page has errors
The date, title, or page description is wrong
This page has harmful content
This page contains sensitive or offensive material
Click "Submit" to request a review of this page.
0 / 75
THE DAILY- TAR HEEL,
THURSDAY, JANUARY 3, 1952
foundation . Awards
,vU.h iversity . .' For.
100 000 Grant
Graduate Wo rk
The- University is one of five
Southern . universities which have
been Awarded substantial grants
by the Carnegie Foundation for
n five-year .program " to aid grad
uate work in this region.
The Carnegie . Foundation has
earmarked $100,000 for UNC to
be used "in the development of
graduate education through in
crease of stipends, now in effect
or to be available to additional
promising graduate students in i vice - president of the University, j
the basic field of the . arts - and 1 and Dean W. W. Pierson; of the !
sciences and the social sciences
. The other universities -in the
South receiving grants are Duke,
Emory, Tulane, and Vanderbilt.
"The grants totaled $1,200,000.
; The grant to North Carolina
will be available through the Car
negie Corporation at the rate of
$20,000 a year for five years, stat
ed Dr. Logan Wilson, academic
Continued from page 1)
pendale mahogany side chairs up
holstered in gold silk damask, a
Duncan Fhyfe mahogany sofa
table, and a large Sheraton ma
hogany sofa covered in floral
glazed chintz. One of the most in
teresting features is a large gilt
mirror, with painted glass scenes,
from the family and once the
property of Benjamin Moore, a
former president of Columbia
Among the objects d'art are
two oil paintings of the early 10th
century English school, showing
Chinese , scenes entitled "Chinese
uii,e wii,n vinjiiuis dim viiin-
ese Regatta Scene"; an oil paint
ing on panel, "Mohammedan Mar
ket Scene" by A. Pasini; two
candelabra of Waterford clear
glass, an oil painting, "Flower
Vendeuse," by Carolus Duran;
and assorted jars, bowls and stat
itettes of Chinese and Stafford
shire porcelain, candlesticks and
snuff bcfxesr .
There are also a set of 60 pieces
of Lowestoft porcelain and a din
ner service of Waterford clear
glass, including pitcher, water and
wine goblets, finger bowls and
In the rear of the room facing
the main doorway to the North
Gallery is a mahogany secretary
centered with a crystal ink well
set in silver. In the shelves above
are 17 china statuettes placed
arovmd a collection of ageless
Of special note among the sta
tuettes is one of St George and
the Dragon done in matchless
color. Another statuette depicts
a sheperdess tending her flock.
She sits beneath a tree the leaves
of which are intricately shaped in
a true artistic pattern.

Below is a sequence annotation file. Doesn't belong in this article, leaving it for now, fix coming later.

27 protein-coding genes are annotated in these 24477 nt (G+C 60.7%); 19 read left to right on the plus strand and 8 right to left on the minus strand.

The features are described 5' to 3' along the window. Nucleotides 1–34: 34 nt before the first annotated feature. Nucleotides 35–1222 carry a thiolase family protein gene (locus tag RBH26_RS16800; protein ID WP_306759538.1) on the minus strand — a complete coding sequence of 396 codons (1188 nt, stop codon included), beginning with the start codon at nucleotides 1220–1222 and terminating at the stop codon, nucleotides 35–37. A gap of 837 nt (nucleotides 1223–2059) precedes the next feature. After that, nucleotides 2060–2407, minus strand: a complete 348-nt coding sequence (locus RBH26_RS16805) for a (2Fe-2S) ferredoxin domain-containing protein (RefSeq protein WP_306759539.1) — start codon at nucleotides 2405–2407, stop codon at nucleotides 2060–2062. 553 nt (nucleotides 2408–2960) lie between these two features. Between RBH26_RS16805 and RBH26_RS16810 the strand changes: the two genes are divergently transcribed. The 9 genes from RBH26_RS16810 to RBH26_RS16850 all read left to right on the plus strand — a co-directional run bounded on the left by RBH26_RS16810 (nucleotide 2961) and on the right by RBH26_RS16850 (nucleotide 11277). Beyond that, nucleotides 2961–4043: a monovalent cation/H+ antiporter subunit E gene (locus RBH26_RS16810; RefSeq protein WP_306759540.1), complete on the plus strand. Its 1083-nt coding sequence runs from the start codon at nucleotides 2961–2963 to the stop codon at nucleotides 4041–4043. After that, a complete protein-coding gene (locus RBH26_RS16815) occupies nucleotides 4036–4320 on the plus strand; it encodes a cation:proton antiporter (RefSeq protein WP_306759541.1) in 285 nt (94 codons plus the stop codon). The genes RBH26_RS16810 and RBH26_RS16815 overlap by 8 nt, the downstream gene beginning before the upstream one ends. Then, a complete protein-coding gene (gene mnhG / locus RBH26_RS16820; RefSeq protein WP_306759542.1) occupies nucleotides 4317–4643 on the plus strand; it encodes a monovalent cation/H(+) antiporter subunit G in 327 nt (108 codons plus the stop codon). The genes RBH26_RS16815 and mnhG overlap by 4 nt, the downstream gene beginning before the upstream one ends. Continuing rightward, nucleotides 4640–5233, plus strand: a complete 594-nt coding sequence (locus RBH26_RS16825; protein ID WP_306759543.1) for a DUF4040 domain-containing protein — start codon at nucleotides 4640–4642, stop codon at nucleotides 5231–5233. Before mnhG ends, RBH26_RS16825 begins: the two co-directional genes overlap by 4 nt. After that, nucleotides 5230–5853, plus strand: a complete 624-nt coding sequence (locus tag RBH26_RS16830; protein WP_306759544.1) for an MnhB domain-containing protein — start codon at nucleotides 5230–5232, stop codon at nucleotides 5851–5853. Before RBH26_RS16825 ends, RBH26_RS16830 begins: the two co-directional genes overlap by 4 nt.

In a corne and to the right of
the secretary's desk are two sil-i
ver hurricane lamps with purple
crystal globes, and nearby stands
one of several candle lamps with
metal shades. Both the shades
and candles may be adjusted as
the candle wax melts away, but
small electric bulbs have been
substituted for the candles.
To the left of the" entrance is
the highboy facing an impressive
Empire style setee placed in
front of two large windows. The
setee is backless so tnat one .may j
sit on one side for an outside
view through the windows and
on the other when his attention j
is directed toward the drawing I
in particular are noteworthy.
They include a large Queen -Anne
table with a raised border in hand
n-ivvmfl tnaliAffanv An inlflid nd E
WtAA. V vv iijwiiwt)",; j p-.
table with a drop side adds in- j,'
trigue with its small secret draw- j
er opening from one end. '
Included among the most inter- , t
esting pieces is a mahogany if
flower table with a metal water
container built into its top. The
flowers are held in place by criss
crossed wire. When the table is
not in use a cover is inserted to
form a solid top.
- The south gallery houses Mrs.
Knapp's own collection from hen
gallery, arranged almost as it was t
in her New York home. Perhaps .
the outstanding features here are j
a grandfather's clock dating back I
to 1807 and a melodeon. )
Near the clock is a collection
of the late Mr. Knapp's billiard
and golf trophies. Included are 12
silver billiard mugs which he won
from 1897 to 1910, all presented
by the Racquet and Tennis club
of ljew York. The largest is a golf
trophy, the "Royal Poincianna
Cup" presented to him by the
Palm Beach Golf club in 1911
when he won the South Florida
.graduate, school, who, with the j
heads of the other institutions
listed, recently conferred with
O. C. Carmichael, president of the
Carnegie Foundation, and Robert
M. -Lester, secretary of the Car
"What seems to be most needed
in the next few years is the de
Vlopment of high quality gradu
ate arid research programs, in a
few institutions which will set
the pace and point the way to be
followed ; by the Jess - developed
nniiMirrcitiae " tic f Ta"ttjT AC-
quire increased resources" Foun
dation President Carmichael
stated. . " .
" H AP P I N E W YE A R!
Again we renew our promise of
he best in flowers for any occasion.
For your splendid support in 1951
our thanks -
FLO El 2 ST
Robert Louis Stevenson's Masterpiece
"THE STRANGE DOOR
L 1ST E N
TO SHOTS. SCREAMS. RUNNING
FOOTSTEPS THE RASPED
BREAJHING OF A MAN WHO
IS RUNNING FROM DEATH.
THIS MAN PAUSE BEFORE A
DOOR STRANGELY CARVED
AND STUDDED WITH IRON
. SEE THIS DOOR
nrT Fill PAY aUho
A Nl AH
A 1m Ul
(c nJl (cx q
p) ill vyls
s much os
SH ELL CORDdAW,.- CALF-SSCI NS,
3 - c
LAG O C K S S H O E
" . j ' i ' -..in !np m i "if mi ""'
: 4 1
ALL -SALES' FIN At